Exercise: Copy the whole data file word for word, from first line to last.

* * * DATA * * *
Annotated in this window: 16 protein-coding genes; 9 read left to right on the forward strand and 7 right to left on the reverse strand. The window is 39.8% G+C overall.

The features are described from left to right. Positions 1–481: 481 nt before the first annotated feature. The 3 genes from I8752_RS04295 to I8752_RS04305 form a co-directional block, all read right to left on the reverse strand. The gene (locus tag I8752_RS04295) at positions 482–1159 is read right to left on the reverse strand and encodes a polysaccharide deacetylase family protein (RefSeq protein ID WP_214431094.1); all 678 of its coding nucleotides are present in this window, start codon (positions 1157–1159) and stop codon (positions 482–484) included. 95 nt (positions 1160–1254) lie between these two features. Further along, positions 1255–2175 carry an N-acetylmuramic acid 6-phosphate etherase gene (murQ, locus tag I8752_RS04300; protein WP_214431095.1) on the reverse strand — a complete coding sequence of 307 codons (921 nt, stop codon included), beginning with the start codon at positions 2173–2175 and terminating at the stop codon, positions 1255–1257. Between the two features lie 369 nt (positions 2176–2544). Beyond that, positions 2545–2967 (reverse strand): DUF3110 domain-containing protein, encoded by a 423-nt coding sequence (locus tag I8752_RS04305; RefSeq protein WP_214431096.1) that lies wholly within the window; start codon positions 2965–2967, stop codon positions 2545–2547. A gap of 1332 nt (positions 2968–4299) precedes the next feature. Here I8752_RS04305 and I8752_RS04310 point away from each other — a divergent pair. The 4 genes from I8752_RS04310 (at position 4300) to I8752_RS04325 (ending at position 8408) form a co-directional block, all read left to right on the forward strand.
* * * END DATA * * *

Annotated in this window: 16 protein-coding genes; 9 read left to right on the forward strand and 7 right to left on the reverse strand. The window is 39.8% G+C overall.

The features are described from left to right. Positions 1–481: 481 nt before the first annotated feature. The 3 genes from I8752_RS04295 to I8752_RS04305 form a co-directional block, all read right to left on the reverse strand. The gene (locus tag I8752_RS04295) at positions 482–1159 is read right to left on the reverse strand and encodes a polysaccharide deacetylase family protein (RefSeq protein ID WP_214431094.1); all 678 of its coding nucleotides are present in this window, start codon (positions 1157–1159) and stop codon (positions 482–484) included. 95 nt (positions 1160–1254) lie between these two features. Further along, positions 1255–2175 carry an N-acetylmuramic acid 6-phosphate etherase gene (murQ, locus tag I8752_RS04300; protein WP_214431095.1) on the reverse strand — a complete coding sequence of 307 codons (921 nt, stop codon included), beginning with the start codon at positions 2173–2175 and terminating at the stop codon, positions 1255–1257. Between the two features lie 369 nt (positions 2176–2544). Beyond that, positions 2545–2967 (reverse strand): DUF3110 domain-containing protein, encoded by a 423-nt coding sequence (locus tag I8752_RS04305; RefSeq protein WP_214431096.1) that lies wholly within the window; start codon positions 2965–2967, stop codon positions 2545–2547. A gap of 1332 nt (positions 2968–4299) precedes the next feature. Here I8752_RS04305 and I8752_RS04310 point away from each other — a divergent pair. The 4 genes from I8752_RS04310 (at position 4300) to I8752_RS04325 (ending at position 8408) form a co-directional block, all read left to right on the forward strand.